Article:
I do hope to start some kind of regular social group for butches and other transmasculine folks but have decided to put it off a few months, so that I can give it the proper energy. I think I’ll create flyers and some simple business cards. I can pass the business cards out when I see folks who appear to be in my target demographic (and hope not to offend). I can also give some to other friends and ask them to pass them around — K

  3. DeDe Deylnn says:

    Though I’m femme, I have and do still play around with my gender. At one point I identified as gender queer with strong masculine leanings. I understand a lot of what you speak of and these days as femme I find myself giving the butch nod out not just to butches but men in general. It gets tricky when I’m want to convey interest to that butch I just saw down the street! But I do this all the time. Even the possessive ownership and protective posturing when in public out with another woman, butch as equally as femme. I have always done it. I don’t know it’s so much a bad thing mostly because I communicate effortlessly most the time but it does send clear signals. She’s with me. I’m stronger than my skirt and heel may imply. I’m very protective of the people I love AND ( if it’s a straighter environment ) my community and family. It feels a way to own my space and set up boundaries. But I have seen how this can cut communication when and if your in competition. I think the competition is what changes the dynamic. It’s hard to hear one another if all your thinking about is how can I be better than that guy.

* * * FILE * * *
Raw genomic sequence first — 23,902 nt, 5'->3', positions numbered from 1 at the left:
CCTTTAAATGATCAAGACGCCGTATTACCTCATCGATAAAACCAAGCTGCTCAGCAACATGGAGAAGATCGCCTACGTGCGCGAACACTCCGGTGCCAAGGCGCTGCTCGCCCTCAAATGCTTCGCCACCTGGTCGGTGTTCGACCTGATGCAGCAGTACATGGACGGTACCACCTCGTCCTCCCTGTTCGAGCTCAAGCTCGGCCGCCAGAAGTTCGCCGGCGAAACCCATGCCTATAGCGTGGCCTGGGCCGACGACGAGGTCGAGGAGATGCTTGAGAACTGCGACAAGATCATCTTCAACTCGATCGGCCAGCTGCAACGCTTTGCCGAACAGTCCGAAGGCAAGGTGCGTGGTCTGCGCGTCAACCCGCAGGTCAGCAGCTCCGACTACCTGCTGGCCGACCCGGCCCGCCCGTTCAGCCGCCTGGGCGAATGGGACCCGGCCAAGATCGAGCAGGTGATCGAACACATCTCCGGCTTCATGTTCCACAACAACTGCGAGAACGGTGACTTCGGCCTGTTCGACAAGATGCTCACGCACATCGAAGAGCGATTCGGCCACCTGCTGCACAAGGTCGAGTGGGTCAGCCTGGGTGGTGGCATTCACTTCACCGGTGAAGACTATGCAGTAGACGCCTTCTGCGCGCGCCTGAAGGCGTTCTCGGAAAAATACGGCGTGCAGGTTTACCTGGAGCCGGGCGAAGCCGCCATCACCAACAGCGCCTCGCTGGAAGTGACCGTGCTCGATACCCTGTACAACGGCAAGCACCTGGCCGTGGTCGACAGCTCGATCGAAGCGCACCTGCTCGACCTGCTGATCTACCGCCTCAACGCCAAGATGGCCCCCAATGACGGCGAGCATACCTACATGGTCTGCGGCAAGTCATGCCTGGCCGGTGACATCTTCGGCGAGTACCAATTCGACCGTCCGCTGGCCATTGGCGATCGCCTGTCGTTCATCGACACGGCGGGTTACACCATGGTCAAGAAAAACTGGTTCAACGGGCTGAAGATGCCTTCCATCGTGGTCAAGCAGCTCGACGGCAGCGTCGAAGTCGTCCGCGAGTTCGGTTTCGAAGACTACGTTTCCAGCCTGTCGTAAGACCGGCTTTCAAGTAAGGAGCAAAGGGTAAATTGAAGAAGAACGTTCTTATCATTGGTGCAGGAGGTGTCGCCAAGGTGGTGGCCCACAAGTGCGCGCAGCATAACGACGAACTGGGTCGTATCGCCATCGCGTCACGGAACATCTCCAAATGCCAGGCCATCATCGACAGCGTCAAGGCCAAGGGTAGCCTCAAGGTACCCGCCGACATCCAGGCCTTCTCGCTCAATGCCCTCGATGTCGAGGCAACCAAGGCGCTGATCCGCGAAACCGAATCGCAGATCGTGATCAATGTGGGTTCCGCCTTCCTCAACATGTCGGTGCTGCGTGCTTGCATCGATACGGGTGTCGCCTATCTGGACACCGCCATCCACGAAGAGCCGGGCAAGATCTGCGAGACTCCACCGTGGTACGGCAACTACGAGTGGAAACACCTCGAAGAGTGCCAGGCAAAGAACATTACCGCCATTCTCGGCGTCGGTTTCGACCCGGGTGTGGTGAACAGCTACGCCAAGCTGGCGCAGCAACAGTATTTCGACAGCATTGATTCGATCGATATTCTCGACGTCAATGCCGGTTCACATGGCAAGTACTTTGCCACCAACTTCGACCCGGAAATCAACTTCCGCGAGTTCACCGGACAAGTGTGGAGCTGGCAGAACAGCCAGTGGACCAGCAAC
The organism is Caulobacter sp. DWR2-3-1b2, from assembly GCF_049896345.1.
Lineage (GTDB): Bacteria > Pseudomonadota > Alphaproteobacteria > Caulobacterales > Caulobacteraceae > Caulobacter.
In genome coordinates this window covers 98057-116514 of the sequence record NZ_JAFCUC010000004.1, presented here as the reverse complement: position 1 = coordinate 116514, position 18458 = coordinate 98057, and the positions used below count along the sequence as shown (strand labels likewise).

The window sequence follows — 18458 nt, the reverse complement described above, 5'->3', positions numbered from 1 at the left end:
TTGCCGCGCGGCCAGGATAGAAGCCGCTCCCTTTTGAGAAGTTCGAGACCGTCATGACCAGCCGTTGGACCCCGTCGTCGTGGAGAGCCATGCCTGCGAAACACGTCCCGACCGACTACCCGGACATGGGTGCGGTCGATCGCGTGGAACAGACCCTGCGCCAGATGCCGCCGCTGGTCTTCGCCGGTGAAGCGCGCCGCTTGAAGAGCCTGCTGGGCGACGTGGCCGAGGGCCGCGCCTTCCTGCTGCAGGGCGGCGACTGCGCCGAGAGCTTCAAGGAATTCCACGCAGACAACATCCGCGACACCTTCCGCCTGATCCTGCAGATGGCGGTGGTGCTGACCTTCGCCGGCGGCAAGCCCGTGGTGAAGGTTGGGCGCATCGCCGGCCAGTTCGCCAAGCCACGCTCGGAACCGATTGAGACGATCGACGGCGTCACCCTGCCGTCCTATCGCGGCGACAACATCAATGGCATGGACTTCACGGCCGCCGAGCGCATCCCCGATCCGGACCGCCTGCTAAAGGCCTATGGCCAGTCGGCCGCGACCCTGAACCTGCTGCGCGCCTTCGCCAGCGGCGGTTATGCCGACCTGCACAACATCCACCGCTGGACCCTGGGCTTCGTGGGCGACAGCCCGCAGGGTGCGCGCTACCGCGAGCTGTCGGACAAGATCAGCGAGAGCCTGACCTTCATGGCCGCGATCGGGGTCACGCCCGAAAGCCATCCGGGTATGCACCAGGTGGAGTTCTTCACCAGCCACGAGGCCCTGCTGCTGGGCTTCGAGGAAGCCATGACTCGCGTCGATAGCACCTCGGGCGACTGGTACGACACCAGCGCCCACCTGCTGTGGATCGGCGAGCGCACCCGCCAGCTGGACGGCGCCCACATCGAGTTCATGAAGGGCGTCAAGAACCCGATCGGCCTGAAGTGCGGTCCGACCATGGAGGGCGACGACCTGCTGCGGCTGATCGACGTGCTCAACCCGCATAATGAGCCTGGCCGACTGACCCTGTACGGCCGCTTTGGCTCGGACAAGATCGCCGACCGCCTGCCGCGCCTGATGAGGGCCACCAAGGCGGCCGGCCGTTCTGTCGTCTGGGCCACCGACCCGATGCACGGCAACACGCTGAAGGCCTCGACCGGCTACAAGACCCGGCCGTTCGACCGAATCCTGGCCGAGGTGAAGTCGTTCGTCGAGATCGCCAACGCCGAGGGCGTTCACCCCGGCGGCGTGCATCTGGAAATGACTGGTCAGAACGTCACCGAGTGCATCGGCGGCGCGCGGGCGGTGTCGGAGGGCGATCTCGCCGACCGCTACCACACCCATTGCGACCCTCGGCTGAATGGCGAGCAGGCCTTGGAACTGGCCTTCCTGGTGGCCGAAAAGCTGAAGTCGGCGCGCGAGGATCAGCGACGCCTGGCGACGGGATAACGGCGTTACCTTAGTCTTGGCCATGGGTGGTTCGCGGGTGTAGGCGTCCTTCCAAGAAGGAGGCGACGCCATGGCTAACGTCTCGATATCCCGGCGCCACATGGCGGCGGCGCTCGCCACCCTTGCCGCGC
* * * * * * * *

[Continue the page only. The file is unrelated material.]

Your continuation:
I dunno. That’s just how I see things. I always chuckle cause as a femme, I’m quite the butch! I’m funny that way. I relate to butches in ways I don’t femmes. Stone Butch Blues speaks so deeply to me as do other butch books. But I suppose that’s a whole other topic. ;).

    Thank you for joining the conversation, DeDe. I would love to hear more from your perspective and how butch identity speaks to you. Some people are more comfortable communicating and being open to it than others. As open and gregarious as I am, I still clam up at times when I find myself with other butches I don’t know. It’s just weird and I’m working to get over whatever barrier I have. Part of my fear is that my ‘advances’ will be rejected. Fear of rejection is an old monster under the bed and I’m always working hard to overcome it — K

  4. Ana George says:

    When I read this, I thought of you…

    http://www.hulver.com/scoop/story/2011/4/21/173612/480

    Thank you! K

  5. Amber says:

    That must be so frustrating. I’ve never thought of this, I’ve always assumed that there was some sort of automatic comraderie (sp?) between butches, just born out of recognition and respect. I never imagined that there might be shyness, or even perceived threat if one of you is with their girl.